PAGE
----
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One of the most memorable chapters in the history of early 20th century Africa is now being shared with the Anglophone world for the first time. German East Africa and the subsequent British Mandate of Tanganyika are the backdrop to the astounding life and times of Margarete Trappe, who came out to settle in the German colony in 1907 where she died half a century later.

This young woman and her husband, Ulrich, trekked on foot over several weeks with their retinue from near Tanga on the coast to the foothills of Mount Meru, overlooking Mount Kilimanjaro. This pioneering couple went on to develop an estate of great renown for its livestock, dairy herds, horse stud and agricultural achievements. Margarete had a special affinity with the tribal peoples of her new world who embraced this young woman of translucent goodwill from a distant country and who remained by her side to the very end of her often tortuous life.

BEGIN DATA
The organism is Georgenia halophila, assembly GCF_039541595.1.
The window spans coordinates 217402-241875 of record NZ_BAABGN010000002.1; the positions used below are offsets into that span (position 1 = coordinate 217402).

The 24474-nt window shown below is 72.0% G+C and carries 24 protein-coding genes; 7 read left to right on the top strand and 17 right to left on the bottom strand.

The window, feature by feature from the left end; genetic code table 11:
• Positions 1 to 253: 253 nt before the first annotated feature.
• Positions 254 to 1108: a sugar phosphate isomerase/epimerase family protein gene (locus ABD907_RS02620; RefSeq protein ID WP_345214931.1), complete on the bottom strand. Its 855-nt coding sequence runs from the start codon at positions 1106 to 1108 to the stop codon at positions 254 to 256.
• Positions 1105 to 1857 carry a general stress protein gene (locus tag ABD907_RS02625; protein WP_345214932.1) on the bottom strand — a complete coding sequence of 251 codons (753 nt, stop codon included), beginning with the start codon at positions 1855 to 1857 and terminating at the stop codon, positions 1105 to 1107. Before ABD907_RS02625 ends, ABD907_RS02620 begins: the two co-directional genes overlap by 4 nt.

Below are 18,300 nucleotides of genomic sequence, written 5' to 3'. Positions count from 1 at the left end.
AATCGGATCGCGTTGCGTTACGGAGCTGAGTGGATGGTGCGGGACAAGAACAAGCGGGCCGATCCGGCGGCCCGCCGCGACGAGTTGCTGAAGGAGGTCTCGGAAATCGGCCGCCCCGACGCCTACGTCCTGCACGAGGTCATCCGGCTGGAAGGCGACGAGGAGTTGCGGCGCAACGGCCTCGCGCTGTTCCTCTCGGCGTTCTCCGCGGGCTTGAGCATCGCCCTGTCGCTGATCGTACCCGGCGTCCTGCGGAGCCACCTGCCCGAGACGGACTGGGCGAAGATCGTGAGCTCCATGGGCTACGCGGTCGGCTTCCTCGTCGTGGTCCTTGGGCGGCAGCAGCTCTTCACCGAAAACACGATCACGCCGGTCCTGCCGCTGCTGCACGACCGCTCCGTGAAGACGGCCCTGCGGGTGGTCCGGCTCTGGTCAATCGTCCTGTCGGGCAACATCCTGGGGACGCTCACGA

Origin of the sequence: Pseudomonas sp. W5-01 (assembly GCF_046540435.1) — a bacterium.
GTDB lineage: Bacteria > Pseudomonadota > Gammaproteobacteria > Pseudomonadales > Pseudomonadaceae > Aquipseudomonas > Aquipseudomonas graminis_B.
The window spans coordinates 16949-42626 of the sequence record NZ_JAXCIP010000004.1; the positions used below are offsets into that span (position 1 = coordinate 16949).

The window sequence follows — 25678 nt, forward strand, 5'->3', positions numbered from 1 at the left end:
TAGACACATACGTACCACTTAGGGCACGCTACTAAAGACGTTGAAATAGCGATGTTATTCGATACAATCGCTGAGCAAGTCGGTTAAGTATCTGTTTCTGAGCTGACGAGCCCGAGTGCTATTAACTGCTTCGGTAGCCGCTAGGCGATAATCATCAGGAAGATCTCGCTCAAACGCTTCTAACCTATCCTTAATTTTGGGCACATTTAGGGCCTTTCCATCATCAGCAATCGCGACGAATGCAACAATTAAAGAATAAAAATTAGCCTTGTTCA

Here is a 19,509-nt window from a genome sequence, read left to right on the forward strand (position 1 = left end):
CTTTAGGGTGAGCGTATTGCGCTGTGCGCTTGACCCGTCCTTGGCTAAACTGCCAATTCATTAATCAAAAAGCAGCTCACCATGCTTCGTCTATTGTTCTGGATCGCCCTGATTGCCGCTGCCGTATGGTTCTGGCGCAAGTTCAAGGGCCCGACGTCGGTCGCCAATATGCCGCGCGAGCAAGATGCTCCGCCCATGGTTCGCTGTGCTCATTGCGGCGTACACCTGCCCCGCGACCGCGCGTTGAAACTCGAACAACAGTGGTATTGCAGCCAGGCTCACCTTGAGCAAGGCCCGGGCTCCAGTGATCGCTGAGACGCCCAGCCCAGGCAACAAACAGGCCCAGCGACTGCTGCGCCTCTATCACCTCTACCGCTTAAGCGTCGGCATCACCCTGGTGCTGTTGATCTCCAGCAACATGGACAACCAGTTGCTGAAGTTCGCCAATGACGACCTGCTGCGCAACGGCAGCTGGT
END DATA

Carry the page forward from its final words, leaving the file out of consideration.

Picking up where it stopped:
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Such were her riding, hunting, tracking and bush craft skills that Margarete Trappe became the only female intelligence operative in the East African theatre of the First World War. She would raise four children, survive two world wars, internment, deportation and sequestration as she fought to remain in the wild magnificence of her African home By 1928, Margarete Trappe had become the first full-time professional huntress in Africa and the preferred guide of the aristocracy of Europe during lengthy big game hunting expeditions.

Farmer, ethical huntress, skilled naturalist, formidable equestrienne, amateur veterinary surgeon and healer of humans, Margarete Trappe had few if any peers. Her courage in the face of adversity, endurance in the face of loss, unfailing empathy for others and her fortitude to rise up and rebuild became the stuff of legend in her own lifetime.

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